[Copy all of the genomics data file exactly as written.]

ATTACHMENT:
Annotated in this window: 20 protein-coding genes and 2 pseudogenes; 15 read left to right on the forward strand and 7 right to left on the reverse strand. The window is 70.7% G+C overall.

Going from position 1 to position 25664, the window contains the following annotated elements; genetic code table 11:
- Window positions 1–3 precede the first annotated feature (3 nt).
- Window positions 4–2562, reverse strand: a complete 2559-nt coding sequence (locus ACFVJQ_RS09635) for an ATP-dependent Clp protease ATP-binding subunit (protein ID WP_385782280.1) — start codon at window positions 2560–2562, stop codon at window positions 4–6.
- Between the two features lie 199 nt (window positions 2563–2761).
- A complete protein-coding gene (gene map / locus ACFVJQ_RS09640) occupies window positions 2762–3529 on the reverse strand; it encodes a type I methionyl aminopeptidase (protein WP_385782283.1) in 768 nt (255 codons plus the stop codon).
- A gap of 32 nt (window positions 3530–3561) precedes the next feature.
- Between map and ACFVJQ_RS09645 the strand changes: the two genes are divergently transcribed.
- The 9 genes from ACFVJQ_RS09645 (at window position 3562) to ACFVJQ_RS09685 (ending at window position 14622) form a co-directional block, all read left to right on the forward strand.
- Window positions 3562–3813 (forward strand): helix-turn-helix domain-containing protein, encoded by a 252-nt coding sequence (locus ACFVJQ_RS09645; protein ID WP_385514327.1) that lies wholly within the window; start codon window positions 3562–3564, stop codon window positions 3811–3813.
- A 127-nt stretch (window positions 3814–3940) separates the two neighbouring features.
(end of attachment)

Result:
Annotated in this window: 20 protein-coding genes and 2 pseudogenes; 15 read left to right on the forward strand and 7 right to left on the reverse strand. The window is 70.7% G+C overall.

Going from position 1 to position 25664, the window contains the following annotated elements; genetic code table 11:
- Window positions 1–3 precede the first annotated feature (3 nt).
- Window positions 4–2562, reverse strand: a complete 2559-nt coding sequence (locus ACFVJQ_RS09635) for an ATP-dependent Clp protease ATP-binding subunit (protein ID WP_385782280.1) — start codon at window positions 2560–2562, stop codon at window positions 4–6.
- Between the two features lie 199 nt (window positions 2563–2761).
- A complete protein-coding gene (gene map / locus ACFVJQ_RS09640) occupies window positions 2762–3529 on the reverse strand; it encodes a type I methionyl aminopeptidase (protein WP_385782283.1) in 768 nt (255 codons plus the stop codon).
- A gap of 32 nt (window positions 3530–3561) precedes the next feature.
- Between map and ACFVJQ_RS09645 the strand changes: the two genes are divergently transcribed.
- The 9 genes from ACFVJQ_RS09645 (at window position 3562) to ACFVJQ_RS09685 (ending at window position 14622) form a co-directional block, all read left to right on the forward strand.
- Window positions 3562–3813 (forward strand): helix-turn-helix domain-containing protein, encoded by a 252-nt coding sequence (locus ACFVJQ_RS09645; protein ID WP_385514327.1) that lies wholly within the window; start codon window positions 3562–3564, stop codon window positions 3811–3813.
- A 127-nt stretch (window positions 3814–3940) separates the two neighbouring features.